The Burgess Bird Book for Children
Thornton W. Burgess

Part 5 out of 5

"It really is very wonderful," confessed Peter. "Do you mind
telling me, Snipper, why I never have seen you here in summer?"

"For the same reason that in summer you never see Snowflake and
Wanderer the Horned Lark and some others I might name," replied
Snipper. "Give me the Far North every time. I would stay there
the year through but that sometimes food gets scarce up there.
That is why I am down here now. If you'll excuse me, I'll go
finish my breakfast."

Snipper flew up in the tree where the other Crossbills were at
work and Peter and Jumper watched them.

"I suppose you know," said Jumper, "that Snipper has a cousin who
looks almost exactly like him with the exception of two white
bars on each wing. He is called the White-winged Crossbill."

"I didn't know it," replied Peter, "but I'm glad you've told me.
I certainly shall watch out for him. I can't get over those
funny bills. No one could ever mistake it for any other bird.
Is there anyone else now from the Far North whom I haven't seen?"

CHAPTER XLIV More Folks in Red.

Jumper the Hare didn't have time to reply to Peter Rabbit's
question when Peter asked if there was any one else besides the
Crossbills who had come down from the Far North.

"I have," said a voice from a tree just back of them.

It was so unexpected that it made both Peter and Jumper hop in
startled surprise. Then they turned to see who had spoken. There
sat a bird just a little smaller than Welcome Robin, who at first
glance seemed to be dressed in strawberry-red. However, a closer
look showed that there were slate-gray markings about his head,
under his wings and on his legs. His tail was brown. His wings
were brown, marked with black and white and slate. His bill was
thick and rather short.

"Who are you?" demanded Peter very bluntly and impolitely.

"I'm Piny the Pine Grosbeak," replied the stranger, seemingly not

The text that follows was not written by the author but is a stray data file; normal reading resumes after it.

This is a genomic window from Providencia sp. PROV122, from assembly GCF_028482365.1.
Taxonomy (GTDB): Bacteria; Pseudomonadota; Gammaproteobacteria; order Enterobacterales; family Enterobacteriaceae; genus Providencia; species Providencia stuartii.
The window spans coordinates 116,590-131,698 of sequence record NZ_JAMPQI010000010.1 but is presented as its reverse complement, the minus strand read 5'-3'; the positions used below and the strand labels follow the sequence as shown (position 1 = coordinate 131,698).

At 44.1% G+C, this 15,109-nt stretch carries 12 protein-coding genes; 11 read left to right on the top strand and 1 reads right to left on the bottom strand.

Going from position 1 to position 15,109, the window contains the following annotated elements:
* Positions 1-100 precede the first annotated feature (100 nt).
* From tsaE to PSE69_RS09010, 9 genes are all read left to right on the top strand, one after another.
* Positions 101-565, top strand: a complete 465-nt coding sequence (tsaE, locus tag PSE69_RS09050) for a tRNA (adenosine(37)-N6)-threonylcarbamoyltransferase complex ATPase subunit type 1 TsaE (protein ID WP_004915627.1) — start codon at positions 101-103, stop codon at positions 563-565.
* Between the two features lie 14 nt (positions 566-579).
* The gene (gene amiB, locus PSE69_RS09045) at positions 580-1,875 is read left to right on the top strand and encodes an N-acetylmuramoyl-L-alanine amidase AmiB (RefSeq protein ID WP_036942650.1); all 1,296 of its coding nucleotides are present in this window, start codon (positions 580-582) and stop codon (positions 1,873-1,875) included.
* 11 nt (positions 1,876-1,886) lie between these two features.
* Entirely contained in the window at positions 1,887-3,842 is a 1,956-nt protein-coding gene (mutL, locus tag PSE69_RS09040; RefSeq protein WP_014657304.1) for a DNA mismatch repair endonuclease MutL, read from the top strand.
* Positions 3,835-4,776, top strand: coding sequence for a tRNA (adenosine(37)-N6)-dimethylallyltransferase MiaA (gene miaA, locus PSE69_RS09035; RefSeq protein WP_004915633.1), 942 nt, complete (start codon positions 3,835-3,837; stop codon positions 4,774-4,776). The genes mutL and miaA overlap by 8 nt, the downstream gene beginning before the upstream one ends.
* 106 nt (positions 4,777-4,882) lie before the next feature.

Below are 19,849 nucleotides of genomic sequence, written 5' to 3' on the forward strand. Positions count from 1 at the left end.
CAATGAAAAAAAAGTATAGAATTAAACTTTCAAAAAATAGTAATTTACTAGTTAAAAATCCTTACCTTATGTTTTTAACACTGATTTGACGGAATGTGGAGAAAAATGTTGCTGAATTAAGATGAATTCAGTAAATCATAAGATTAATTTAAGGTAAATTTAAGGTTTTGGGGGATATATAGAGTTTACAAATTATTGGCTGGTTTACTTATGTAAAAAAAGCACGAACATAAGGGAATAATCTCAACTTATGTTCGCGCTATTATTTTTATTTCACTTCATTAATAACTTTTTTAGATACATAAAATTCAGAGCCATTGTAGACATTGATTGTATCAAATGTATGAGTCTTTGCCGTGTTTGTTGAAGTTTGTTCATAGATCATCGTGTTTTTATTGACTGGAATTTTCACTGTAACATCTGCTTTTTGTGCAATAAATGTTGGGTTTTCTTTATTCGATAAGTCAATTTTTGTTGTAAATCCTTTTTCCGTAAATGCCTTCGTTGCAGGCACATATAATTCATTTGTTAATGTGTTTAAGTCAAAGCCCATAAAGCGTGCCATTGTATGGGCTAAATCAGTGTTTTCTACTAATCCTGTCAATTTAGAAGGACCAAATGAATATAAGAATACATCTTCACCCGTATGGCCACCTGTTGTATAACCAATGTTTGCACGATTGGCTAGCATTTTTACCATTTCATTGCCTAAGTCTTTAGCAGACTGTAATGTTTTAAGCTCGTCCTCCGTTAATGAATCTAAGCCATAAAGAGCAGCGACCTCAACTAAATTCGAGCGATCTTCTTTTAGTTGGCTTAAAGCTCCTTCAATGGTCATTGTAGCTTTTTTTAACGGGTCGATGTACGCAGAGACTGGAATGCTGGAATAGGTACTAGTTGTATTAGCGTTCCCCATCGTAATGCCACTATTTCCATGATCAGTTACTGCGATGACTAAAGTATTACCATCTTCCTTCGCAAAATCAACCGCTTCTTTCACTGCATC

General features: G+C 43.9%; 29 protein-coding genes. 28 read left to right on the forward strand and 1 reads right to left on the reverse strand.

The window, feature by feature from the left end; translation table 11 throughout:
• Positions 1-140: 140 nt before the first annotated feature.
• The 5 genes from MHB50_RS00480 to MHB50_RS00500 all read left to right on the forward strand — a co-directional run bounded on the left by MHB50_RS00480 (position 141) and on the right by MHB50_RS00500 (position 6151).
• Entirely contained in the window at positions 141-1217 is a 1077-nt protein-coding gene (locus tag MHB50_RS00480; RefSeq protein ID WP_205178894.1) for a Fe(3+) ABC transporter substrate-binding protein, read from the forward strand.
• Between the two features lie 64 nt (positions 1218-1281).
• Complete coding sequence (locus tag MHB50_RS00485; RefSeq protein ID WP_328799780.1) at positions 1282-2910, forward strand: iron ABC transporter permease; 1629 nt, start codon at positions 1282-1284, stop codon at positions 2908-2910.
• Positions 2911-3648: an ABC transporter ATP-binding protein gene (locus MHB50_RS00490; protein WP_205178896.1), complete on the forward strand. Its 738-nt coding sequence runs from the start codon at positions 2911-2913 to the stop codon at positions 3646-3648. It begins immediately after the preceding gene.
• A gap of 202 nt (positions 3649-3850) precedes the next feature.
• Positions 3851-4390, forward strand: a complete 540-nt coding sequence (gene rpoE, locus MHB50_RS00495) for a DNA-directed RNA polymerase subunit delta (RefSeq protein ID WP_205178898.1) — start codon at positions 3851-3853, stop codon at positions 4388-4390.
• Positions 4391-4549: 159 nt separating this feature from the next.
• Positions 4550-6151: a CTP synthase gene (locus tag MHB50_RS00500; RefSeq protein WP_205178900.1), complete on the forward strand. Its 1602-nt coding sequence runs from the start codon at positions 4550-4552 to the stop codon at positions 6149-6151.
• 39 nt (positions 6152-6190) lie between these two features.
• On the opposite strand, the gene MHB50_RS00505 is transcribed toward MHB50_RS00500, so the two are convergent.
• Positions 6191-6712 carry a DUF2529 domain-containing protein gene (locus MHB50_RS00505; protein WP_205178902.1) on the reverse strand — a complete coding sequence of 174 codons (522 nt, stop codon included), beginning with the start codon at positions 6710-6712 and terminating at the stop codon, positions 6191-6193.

at all put out by Peter's bluntness.

"Oh," said Peter. "Are you related to Rosebreast the Grosbeak who
nested last summer in the Old Orchard?"

"I certainly am," replied Piny. "He is my very own cousin. I've
never seen him because he never ventures up where I live and I
don't go down where he spends the winter, but all members of the
Grosbeak family are cousins."

"Rosebreast is very lovely and I'm very fond of him," said
Peter. "We are very good friends."

"Then I know we are going to be good friends," replied Piny. As
he said this he turned and Peter noticed that his tail was
distinctly forked instead of being square across like that of
Welcome Robin. Piny whistled, and almost at once he was joined by
another bird who in shape was just like him, but who was dressed
in slaty-gray and olive-yellow, instead of the bright red that he
himself wore. Piny introduced the newcomer as Mrs. Grosbeak.

"Lovely weather, isn't it?" said she. "I love the snow. I
wouldn't feel at home with no snow about. Why, last spring I
even built my nest before the snow was gone in the Far North.
We certainly hated to leave up there, but food was getting so
scarce that we had to. We have just arrived. Can you tell me if
there are any cedar-trees or ash-trees or sumacs near here?"

Peter hastened to tell her just where she would find these trees
and then rather timidly asked why she wanted to find them.

"Because they hold their berries all winter," replied Mrs.
Grosbeak promptly, "and those berries make very good eating.
I rather thought there must be some around here. If there are
enough of them we certainly shall stay a while."

"I hope you will," replied Peter. "I want to get better
acquainted with you. You know, if it were not for you folks who
come down from the Far North the Green Forest would be rather a
lonely place in winter. There are times when I like to be alone,
but I like to feel that there is someone I can call on when I
feel lonesome. Did you and Piny come down alone?"

"No, indeed," replied Mrs. Grosbeak. "There is a flock of our
relatives not far away. We came down with the Crossbills. A11
together we made quite a party."